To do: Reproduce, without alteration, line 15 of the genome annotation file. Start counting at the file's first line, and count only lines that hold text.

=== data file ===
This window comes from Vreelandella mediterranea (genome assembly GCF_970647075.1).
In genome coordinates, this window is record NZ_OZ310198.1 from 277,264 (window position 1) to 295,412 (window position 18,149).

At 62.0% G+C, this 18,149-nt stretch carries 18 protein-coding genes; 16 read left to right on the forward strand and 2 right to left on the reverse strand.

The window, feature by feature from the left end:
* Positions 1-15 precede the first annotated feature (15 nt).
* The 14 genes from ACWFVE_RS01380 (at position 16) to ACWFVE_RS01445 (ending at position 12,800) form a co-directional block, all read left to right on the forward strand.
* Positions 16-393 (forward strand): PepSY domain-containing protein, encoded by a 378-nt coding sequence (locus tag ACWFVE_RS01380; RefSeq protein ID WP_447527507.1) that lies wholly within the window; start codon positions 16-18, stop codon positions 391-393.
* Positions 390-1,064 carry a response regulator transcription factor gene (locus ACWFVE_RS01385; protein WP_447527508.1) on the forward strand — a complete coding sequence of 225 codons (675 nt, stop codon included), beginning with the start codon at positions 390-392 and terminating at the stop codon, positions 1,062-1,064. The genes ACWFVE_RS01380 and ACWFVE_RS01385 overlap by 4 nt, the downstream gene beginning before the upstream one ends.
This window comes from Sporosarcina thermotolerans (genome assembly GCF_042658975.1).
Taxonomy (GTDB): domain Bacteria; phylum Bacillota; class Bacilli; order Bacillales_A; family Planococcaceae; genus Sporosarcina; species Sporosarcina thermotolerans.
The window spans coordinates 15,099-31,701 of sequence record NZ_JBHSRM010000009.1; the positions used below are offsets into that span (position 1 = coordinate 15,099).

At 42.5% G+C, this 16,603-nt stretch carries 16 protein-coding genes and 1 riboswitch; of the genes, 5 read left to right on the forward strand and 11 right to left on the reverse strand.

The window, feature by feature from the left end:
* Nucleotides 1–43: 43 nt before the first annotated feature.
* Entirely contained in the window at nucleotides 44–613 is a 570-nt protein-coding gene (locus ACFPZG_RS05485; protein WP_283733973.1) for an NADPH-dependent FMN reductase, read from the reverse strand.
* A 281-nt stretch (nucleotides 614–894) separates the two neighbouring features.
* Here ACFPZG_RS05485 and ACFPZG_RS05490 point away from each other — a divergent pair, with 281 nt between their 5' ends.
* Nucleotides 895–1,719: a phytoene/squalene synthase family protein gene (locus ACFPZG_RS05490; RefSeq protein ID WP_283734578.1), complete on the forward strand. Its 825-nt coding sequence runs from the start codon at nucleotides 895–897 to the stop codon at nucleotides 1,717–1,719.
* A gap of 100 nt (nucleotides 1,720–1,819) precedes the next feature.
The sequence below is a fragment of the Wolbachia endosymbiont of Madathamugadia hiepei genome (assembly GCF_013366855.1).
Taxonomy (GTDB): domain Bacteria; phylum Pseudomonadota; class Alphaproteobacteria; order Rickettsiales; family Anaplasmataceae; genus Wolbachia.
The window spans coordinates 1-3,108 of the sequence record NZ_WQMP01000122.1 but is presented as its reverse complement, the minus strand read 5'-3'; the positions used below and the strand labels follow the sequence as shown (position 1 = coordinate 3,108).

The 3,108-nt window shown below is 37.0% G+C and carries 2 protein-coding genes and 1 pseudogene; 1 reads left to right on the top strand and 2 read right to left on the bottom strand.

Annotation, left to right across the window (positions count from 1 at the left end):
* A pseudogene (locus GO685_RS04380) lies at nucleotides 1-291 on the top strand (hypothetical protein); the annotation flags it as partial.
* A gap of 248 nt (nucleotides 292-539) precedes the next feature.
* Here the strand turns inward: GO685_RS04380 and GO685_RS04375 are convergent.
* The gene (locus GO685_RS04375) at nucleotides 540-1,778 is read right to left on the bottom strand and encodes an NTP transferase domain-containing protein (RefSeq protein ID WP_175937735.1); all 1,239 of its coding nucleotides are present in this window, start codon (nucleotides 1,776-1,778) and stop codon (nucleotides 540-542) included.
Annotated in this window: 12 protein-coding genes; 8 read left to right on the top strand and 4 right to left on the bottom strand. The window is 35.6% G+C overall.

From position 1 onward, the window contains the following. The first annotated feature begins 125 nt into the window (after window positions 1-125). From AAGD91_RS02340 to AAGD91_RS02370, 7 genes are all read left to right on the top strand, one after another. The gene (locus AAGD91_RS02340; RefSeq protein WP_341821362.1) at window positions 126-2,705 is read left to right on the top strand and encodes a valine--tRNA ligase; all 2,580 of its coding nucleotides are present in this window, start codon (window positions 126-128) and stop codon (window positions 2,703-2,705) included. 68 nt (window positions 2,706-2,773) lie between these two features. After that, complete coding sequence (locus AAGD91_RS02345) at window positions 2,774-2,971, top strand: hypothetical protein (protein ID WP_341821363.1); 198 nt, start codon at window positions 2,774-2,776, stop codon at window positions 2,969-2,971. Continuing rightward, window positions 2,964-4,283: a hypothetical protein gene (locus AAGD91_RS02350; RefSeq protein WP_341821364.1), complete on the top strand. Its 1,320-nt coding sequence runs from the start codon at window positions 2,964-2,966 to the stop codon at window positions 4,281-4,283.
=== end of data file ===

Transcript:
* Entirely contained in the window at nucleotides 44–613 is a 570-nt protein-coding gene (locus ACFPZG_RS05485; protein WP_283733973.1) for an NADPH-dependent FMN reductase, read from the reverse strand.